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« Morons | Main | "The Rule, Not The Exception" »

A Tribute Glen May. He was a lifelong rocketeer."

[Update a few minutes later]

Dan Schrimpsher has more.

And Jim Bennett notes via private correspondence:

You will remember the scenes in The Right Stuff at the funerals of the test pilots; the Navy Hymn was always sung. This version includes the last verse, for space travellers, written by [Annapolis graduate] Robert Heinlein in 1947.

Eternal Father, strong to save,
Whose arm hath bound the restless wave,
Who bidd’st the mighty ocean deep
Its own appointed limits keep;
Oh, hear us when we cry to Thee,
For those in peril on the sea!

O Christ! Whose voice the waters heard
And hushed their raging at Thy word,
Who walked’st on the foaming deep,
And calm amidst its rage didst sleep;
Oh, hear us when we cry to Thee,
For those in peril on the sea!

Lord, guard and guide the men who fly
Through the great spaces in the sky.
Be with them always in the air,
In darkening storms or sunlight fair;
Oh, hear us when we lift our prayer,
For those in peril in the air!

Almighty ruler of the all
Whose power extends to great and small,
Who guides the stars with steadfast law,
Whose least creation fills with awe—
Oh grant Thy mercy and Thy grace
To those who venture into space.

They didn't venture into space, or miss the cool green hills of earth, and now will never get the opportunity, but their ventures among the hot brown hills of the Mojave will make it possible for others to do so. And I think that regardless of how safely they've been operating (and this is the first such accident in many years and many hundreds of tests), everyone at the Mojave rocket test sites will view their own test hardware with more respect and caution now, if only just a little.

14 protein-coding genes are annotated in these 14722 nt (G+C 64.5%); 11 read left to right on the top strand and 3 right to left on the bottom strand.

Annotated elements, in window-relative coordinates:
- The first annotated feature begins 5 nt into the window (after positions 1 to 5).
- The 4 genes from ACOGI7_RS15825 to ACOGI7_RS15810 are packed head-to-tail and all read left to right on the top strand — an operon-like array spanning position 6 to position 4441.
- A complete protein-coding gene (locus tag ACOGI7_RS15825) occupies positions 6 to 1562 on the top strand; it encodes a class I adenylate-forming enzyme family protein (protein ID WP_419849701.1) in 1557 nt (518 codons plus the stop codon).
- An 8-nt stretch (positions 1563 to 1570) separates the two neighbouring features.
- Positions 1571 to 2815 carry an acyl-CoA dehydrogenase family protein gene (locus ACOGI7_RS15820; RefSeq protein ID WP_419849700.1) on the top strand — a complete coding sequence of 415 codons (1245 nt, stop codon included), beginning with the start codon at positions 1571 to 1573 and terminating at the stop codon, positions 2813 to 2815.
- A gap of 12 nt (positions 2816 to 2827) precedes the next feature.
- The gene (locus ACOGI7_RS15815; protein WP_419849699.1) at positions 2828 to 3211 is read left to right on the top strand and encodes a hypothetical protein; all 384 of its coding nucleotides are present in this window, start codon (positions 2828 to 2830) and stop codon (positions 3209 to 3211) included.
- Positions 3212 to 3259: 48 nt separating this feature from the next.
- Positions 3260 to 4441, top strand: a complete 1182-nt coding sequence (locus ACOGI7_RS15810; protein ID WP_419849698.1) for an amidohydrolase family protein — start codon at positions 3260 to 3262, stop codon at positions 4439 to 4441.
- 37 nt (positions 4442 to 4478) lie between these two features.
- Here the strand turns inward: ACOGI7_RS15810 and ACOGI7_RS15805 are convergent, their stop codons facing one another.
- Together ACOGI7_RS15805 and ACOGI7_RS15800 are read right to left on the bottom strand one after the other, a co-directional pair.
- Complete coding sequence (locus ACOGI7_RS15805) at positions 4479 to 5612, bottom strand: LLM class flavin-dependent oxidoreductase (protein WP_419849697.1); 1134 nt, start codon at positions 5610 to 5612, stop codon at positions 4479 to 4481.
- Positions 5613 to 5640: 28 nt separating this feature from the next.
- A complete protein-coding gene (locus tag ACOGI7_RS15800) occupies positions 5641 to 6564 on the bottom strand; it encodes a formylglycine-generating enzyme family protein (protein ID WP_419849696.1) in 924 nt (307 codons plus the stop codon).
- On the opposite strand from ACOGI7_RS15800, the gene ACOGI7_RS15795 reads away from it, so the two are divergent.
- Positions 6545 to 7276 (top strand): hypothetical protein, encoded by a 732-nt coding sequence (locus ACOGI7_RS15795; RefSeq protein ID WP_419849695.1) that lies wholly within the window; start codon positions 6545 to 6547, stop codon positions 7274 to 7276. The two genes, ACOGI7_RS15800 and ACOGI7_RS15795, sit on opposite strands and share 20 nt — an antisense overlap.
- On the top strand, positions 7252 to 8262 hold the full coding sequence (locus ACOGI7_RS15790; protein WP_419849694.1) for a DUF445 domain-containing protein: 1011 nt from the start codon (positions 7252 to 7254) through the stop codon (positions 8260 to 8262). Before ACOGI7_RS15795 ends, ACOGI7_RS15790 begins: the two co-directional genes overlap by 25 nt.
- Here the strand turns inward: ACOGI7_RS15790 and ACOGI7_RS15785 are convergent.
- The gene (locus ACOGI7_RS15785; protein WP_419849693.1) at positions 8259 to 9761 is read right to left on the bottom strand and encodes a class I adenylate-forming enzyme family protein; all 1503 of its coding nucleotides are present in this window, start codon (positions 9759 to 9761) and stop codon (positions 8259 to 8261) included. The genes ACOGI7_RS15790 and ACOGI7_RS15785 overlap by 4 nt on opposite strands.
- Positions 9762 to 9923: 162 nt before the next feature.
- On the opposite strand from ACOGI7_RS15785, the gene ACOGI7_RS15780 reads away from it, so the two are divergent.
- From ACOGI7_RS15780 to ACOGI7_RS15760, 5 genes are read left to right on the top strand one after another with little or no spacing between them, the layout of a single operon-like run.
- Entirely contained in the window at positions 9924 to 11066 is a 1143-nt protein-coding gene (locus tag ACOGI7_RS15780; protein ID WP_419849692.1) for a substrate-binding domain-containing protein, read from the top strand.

Posted by Rand Simberg at July 28, 2007 08:06 AM
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I've said this before, but here's a short version:

We should not regret those deaths. We should honour those who died for the Dream, but we should accept that those deaths, and the deaths of the Apollo 1 astronauts, and those Russian ones, and the loss of the two Shuttles, were part of the price always associated with frontiers. There will be more. Almost certainly a lot more, and we should not regret those either.

An analogy: How many people died on the American frontier, which was only conquered a century ago or so? Does anyone think that the deaths of those brave pioneers were not a price worth paying for America?

Frontiers are dangerous. They always were, and always will be. The price of the last frontier will be enormous; but the prize gained by paying that price will be enormous as well - the Solar System and maybe eventually the stars.

Mourn the fallen, and honour them, and move on - and just try to ensure that their sacrifice was worth it.

Posted by Fletcher Christian at July 29, 2007 12:30 AM

From "Minus Ten and Counting", "Everyman" words and music by Mary Jean Holmes.

I've never left this Earth; I've never seen the stars;
I've never had the chance to journey to the Moon or Mars.
My name will never be recalled in books of history,
But by God, I know that those who did could not have without me!

For I'm the man who took up tools and laid out the designs --
Of starships; I'm the one who built their sleek and burnished lines!
I'm everyman who ever fashioned cold refined steel
Into the dreams of spaceflight: I'm the one who made them real

Posted by Mike Borgelt at July 29, 2007 02:24 AM

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